Aspects of the protection of migrant children’s rights… 119
2. Children and Migration in the European Union Law
In the course of history it has been observed that migration in general had
been one of the most dramatic events. If in 1965 there were 75 million migrants, in
2014 their number reached around 200 million worldwide3.
In the present age when Europe is confronted with unprecedented massive
immigration numerous problems occur related to the rights of children who arrive
on our continent, specifically in the Member States of the European Union,
accompanied by their parents or by other persons, or unaccompanied, requesting
international protection under the Geneva Convention on refugees of 19514 or in
accordance with the regulations of the Council of Europe or of the European
In accordance with Article 3 of the UN Convention on the Rights of the Child,
Article 24 of the Charter of Fundamental Rights of the European Union, the public
and private authorities must show particular interest to children and take into
account their vulnerability when seeking asylum or are in a situation of
irregularity, whether or not accompanied by their parents.
We remind that generally speaking, migrants are people who move from the
county where they live or whose nationals they are to another country. The
motivation for such radical decision may be economic, educational, political, etc.
They could leave their country to escape persecutions, abuses against their
fundamental rights or as a result of threatening against their lives or physical
integrity generated by a conflict/war situation. Some of them would seek asylum.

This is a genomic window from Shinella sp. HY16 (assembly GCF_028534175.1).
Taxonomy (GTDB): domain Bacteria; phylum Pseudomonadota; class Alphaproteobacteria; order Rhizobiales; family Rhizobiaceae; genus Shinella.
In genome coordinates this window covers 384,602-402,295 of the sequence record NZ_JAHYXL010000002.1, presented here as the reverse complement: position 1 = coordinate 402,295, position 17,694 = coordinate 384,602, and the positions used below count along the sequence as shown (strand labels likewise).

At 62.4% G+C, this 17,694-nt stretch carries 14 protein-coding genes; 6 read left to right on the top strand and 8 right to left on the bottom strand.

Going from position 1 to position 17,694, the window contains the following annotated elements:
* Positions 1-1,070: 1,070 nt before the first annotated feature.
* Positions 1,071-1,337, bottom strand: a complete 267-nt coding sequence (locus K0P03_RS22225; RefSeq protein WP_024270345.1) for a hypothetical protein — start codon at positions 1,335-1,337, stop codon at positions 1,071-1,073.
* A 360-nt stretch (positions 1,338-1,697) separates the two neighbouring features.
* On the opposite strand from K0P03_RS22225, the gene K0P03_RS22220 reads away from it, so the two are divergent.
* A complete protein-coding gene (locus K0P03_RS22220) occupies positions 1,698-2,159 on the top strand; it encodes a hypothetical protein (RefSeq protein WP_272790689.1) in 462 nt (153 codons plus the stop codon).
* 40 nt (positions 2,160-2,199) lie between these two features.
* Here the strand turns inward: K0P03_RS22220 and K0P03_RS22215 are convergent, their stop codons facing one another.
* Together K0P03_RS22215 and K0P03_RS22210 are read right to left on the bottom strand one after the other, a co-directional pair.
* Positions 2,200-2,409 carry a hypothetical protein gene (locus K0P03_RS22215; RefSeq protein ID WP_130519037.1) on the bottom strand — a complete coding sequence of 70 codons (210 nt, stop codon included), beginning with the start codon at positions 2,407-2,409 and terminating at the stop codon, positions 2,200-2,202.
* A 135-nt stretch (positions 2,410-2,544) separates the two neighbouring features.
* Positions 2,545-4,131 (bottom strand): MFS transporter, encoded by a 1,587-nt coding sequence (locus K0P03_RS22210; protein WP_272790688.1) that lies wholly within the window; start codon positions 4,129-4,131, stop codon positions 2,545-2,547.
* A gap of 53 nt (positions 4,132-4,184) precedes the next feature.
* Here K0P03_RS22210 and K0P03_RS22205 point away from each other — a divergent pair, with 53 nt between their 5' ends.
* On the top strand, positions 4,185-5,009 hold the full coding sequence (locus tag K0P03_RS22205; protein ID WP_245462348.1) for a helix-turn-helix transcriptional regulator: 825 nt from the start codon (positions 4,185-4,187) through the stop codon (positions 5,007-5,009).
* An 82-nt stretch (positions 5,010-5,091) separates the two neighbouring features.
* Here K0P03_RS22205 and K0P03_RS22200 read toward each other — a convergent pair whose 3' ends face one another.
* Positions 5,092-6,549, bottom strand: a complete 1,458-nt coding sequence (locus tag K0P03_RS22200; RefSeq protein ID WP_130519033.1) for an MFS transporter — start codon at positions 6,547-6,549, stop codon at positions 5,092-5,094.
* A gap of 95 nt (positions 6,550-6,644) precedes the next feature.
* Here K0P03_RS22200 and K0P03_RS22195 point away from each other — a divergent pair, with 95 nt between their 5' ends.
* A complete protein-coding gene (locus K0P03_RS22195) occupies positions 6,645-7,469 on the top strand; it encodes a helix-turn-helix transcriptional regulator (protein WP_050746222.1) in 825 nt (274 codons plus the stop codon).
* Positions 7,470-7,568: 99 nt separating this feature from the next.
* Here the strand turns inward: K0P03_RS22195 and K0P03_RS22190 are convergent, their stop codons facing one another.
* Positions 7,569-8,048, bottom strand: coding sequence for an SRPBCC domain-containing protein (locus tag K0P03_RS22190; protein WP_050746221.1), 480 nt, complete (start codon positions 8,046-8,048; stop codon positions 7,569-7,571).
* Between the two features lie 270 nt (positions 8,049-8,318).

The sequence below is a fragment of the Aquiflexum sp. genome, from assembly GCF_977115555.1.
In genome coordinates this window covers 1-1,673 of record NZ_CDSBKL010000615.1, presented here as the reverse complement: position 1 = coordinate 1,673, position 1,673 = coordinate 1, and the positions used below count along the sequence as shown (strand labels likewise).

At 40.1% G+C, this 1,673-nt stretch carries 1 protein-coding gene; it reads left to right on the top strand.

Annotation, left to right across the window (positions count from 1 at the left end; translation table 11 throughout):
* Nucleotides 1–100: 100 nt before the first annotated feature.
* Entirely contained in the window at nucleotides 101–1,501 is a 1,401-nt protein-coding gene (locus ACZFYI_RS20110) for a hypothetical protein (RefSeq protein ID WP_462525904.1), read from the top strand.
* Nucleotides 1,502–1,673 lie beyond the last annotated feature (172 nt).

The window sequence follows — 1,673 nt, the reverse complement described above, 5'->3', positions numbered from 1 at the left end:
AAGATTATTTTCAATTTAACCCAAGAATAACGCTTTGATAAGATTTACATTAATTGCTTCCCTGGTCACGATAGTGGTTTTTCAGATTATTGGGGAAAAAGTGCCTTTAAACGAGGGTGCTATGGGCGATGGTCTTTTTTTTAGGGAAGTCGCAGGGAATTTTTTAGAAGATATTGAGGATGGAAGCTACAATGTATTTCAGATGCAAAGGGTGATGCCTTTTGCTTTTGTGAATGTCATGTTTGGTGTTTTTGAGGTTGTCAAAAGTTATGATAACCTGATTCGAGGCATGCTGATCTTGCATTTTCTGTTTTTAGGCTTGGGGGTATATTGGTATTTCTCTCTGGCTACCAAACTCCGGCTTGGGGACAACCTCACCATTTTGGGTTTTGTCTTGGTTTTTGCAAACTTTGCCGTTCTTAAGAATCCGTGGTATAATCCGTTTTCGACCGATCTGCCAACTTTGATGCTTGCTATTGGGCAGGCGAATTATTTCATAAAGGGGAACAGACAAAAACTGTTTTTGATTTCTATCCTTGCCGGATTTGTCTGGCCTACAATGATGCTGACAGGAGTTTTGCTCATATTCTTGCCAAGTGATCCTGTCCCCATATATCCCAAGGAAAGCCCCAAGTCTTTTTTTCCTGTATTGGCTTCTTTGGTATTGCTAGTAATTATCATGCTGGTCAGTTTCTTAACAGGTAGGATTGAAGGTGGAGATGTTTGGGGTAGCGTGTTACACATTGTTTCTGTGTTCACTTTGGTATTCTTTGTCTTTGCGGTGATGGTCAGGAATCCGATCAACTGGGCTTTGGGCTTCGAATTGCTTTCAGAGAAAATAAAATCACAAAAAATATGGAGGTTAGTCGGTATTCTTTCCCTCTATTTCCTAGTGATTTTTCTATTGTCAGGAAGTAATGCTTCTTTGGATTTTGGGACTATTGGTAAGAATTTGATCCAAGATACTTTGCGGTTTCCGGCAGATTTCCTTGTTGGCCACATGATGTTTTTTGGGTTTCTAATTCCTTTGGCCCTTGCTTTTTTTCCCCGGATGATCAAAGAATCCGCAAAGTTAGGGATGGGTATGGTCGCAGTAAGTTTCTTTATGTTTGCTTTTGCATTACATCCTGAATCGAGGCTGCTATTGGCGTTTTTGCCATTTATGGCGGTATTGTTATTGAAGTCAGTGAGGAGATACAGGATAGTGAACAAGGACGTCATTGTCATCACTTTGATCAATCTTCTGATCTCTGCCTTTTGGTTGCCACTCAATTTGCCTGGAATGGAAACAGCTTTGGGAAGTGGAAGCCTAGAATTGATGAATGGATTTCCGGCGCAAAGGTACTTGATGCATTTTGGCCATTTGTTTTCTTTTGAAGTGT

Terminologically, the word asylum, is Latin coming from the Greek word asilon
derived from a form of the adjective asylos (inviolable). Asylos, in its turn, comes
from two words: a (no) and syle (to catch/to arrest). This induces the idea that
”asylum” means ”not to be caught” or ”not to be arrested”, which involves
”protection against prosecution”, ”escape place”, „shelter”, ”refugee”. According
to the doctrine, the notion of ”asylum” would rather include certain places, areas
or territories, where a person cannot be arrested as a result of the fact that the
respective area is protected by a national force. The Geneva Convention of 1951
defines in its article 1 paragraph 2 the term of refugee as follows: As a result of
events occurring before 1 January 1951 and owing to well-founded fear of being persecuted
for reasons of race, religion, nationality, membership of a particular social group or political
opinion, is outside the country of his nationality and is unable or, owing to such fear, is
unwilling to avail himself of the protection of that country; or who, not having a nationality
3 See Jean-Yves Carlier, Marie-Claire Foblets, Migration and Law, General report to IACL Congress,
Vienna, 2014, p. 8.
4 See Henry Oberdorff, Droits de l´homme et libertés fondamentaux, L.G.D.J., Paris, 2010, p. 361-362;
F. Newman, D. Weissbrodt, Selected International Human Rights Isntruments, Anderson Publishing
Co/Concinati, p. 48.
5 See Irina Moroianu Zlatescu, Human Rights…, cit. supra, p.145-172.